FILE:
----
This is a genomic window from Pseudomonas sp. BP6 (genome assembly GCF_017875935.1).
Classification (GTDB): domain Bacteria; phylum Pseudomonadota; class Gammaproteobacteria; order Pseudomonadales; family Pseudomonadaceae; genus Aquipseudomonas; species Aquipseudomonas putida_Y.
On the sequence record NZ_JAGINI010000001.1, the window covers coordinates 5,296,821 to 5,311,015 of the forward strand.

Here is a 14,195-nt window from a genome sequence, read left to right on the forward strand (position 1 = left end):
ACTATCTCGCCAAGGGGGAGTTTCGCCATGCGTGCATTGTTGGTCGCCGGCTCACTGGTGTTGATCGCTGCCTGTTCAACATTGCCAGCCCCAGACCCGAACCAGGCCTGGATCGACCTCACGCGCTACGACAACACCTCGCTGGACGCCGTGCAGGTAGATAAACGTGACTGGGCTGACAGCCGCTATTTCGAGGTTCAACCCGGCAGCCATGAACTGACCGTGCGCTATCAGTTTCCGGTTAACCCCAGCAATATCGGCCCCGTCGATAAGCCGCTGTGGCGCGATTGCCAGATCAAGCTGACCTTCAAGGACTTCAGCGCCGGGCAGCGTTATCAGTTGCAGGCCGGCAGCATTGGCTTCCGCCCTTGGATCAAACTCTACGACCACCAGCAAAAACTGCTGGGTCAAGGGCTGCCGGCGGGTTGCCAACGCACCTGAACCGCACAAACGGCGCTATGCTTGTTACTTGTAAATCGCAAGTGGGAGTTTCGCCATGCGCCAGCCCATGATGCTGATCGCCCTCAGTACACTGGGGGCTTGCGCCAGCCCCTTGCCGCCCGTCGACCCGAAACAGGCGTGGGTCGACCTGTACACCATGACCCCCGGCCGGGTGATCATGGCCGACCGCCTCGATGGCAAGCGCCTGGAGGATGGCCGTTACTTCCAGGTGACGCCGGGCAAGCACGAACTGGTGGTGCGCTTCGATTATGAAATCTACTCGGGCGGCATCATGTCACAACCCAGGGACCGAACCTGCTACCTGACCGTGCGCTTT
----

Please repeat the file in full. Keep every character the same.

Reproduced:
This is a genomic window from Pseudomonas sp. BP6 (genome assembly GCF_017875935.1).
Classification (GTDB): domain Bacteria; phylum Pseudomonadota; class Gammaproteobacteria; order Pseudomonadales; family Pseudomonadaceae; genus Aquipseudomonas; species Aquipseudomonas putida_Y.
On the sequence record NZ_JAGINI010000001.1, the window covers coordinates 5,296,821 to 5,311,015 of the forward strand.

Here is a 14,195-nt window from a genome sequence, read left to right on the forward strand (position 1 = left end):
ACTATCTCGCCAAGGGGGAGTTTCGCCATGCGTGCATTGTTGGTCGCCGGCTCACTGGTGTTGATCGCTGCCTGTTCAACATTGCCAGCCCCAGACCCGAACCAGGCCTGGATCGACCTCACGCGCTACGACAACACCTCGCTGGACGCCGTGCAGGTAGATAAACGTGACTGGGCTGACAGCCGCTATTTCGAGGTTCAACCCGGCAGCCATGAACTGACCGTGCGCTATCAGTTTCCGGTTAACCCCAGCAATATCGGCCCCGTCGATAAGCCGCTGTGGCGCGATTGCCAGATCAAGCTGACCTTCAAGGACTTCAGCGCCGGGCAGCGTTATCAGTTGCAGGCCGGCAGCATTGGCTTCCGCCCTTGGATCAAACTCTACGACCACCAGCAAAAACTGCTGGGTCAAGGGCTGCCGGCGGGTTGCCAACGCACCTGAACCGCACAAACGGCGCTATGCTTGTTACTTGTAAATCGCAAGTGGGAGTTTCGCCATGCGCCAGCCCATGATGCTGATCGCCCTCAGTACACTGGGGGCTTGCGCCAGCCCCTTGCCGCCCGTCGACCCGAAACAGGCGTGGGTCGACCTGTACACCATGACCCCCGGCCGGGTGATCATGGCCGACCGCCTCGATGGCAAGCGCCTGGAGGATGGCCGTTACTTCCAGGTGACGCCGGGCAAGCACGAACTGGTGGTGCGCTTCGATTATGAAATCTACTCGGGCGGCATCATGTCACAACCCAGGGACCGAACCTGCTACCTGACCGTGCGCTTT